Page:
Visit in Portugal - Timetable

Category: Portugal - Escola Secundaria Rafael Bordalo Pinheiro in Caldas da Rainha
Created: 19 June 2014
Last Updated: 19 June 2014
Published: 19 June 2014
Written by Anna Mocarska-Karwan Hits: 4465

Friendship and Tolerance

Category: Portugal - Escola Secundaria Rafael Bordalo Pinheiro in Caldas da Rainha
Created: 17 March 2014
Last Updated: 17 March 2014
Published: 17 March 2014
Written by Luis Militão Hits: 2789



Category: Portugal - Escola Secundaria Rafael Bordalo Pinheiro in Caldas da Rainha
Created: 13 January 2014
Last Updated: 13 January 2014
Published: 13 January 2014
Written by Luis Militão Hits: 3461



Portugal is a coastal nation in southwestern Europe, located at the western end of the Iberian Peninsula, bordering Spain (on its northern and eastern frontiers: a total of 1,214 km (754 mi)). Portuguese territory also includes a series of archipelagoes in the Atlantic Ocean (the Azores and Madeira), which are strategic islands along western sea approaches to the Strait of Gibraltar and the Mediterranean Sea. In total, the country occupies an area of 92,090 km2  of which 91,470 km2  is land and 620 km2 water.

Despite these definitions, Portugal's border with Spain remains an unresolved territorial dispute between the two countries. Portugal does not recognize the border between Caia and Cuncos River deltas, since the beginning of the 1801 occupation of Olivenza by Spain. This territory, though under de facto Spanish occupation, remains a de jure part of Portugal, consequently no border is henceforth recognized in this area.



The history of Portugal, a European and an Atlantic nation, dates back to the Early Middle Ages. In the 15th and 16th centuries, it ascended to the status of a world power during Europe's "Age of Discovery" as it built up a vast empire including possessions in South America, Africa, Asia and Australasia (Oceania). Over the following two centuries, Portugal kept most of its colonies but gradually lost much of its wealth and status as the Dutch, English and French took an increasing share of the spice and slave trades (the economic basis of its empire), by surrounding or conquering the widely scattered Portuguese trading posts and territories, leaving it with ever fewer resources to defend its overseas interests.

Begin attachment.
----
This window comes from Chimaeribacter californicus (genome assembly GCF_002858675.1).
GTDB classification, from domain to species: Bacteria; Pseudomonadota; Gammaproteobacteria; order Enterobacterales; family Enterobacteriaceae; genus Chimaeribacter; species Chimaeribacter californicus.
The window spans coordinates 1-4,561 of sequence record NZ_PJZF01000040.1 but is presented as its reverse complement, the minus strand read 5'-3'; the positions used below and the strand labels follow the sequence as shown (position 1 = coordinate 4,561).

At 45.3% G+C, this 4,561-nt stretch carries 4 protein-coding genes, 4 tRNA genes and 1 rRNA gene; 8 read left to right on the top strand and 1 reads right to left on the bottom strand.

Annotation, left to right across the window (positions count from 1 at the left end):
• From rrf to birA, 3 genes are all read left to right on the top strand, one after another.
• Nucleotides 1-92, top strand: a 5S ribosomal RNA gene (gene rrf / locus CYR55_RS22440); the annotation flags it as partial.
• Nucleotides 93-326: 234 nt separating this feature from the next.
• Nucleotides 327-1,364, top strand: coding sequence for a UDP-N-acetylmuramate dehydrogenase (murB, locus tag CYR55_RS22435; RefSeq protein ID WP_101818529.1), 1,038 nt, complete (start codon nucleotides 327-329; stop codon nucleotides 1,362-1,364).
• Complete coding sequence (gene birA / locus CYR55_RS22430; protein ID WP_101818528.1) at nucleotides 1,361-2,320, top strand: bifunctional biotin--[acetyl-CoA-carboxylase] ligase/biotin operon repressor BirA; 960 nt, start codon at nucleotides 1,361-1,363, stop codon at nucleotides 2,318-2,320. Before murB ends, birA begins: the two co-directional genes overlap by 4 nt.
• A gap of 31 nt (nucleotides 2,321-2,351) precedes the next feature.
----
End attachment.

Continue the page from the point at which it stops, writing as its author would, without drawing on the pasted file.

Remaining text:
Signs of military decline began with two disastrous battles: the Battle of Alcácer Quibir in Morocco in 1578 and Spain's abortive attempt to conquer England in 1588 - Portugal was then in a dynastic union with Spain, and contributed ships to the Spanish invasion fleet. The country was further weakened by the destruction of much of its capital city in a 1755 earthquake, occupation during the Napoleonic Wars and the loss of its largest colony, Brazil, in 1822. From the middle of the 19th century to the late 1950s, nearly two-million Portuguese left Europe to live in Brazil and the United States (U.S.).[1]

In 1910, there was a revolution that deposed the monarchy. Amid corruption, repression of the church, and the near bankruptcy of the state, a military coup in 1926 installed a dictatorship that remained until another coup in 1974. The new government instituted sweeping democratic reforms and granted independence to all of Portugal's African colonies in 1975.

Portugal is a founding member of the North Atlantic Treaty Organization (NATO), the Organization for Economic Co-operation and Development (OECD), and the European Free Trade Association (EFTA). It entered the European Community (now the European Union) in 1986.


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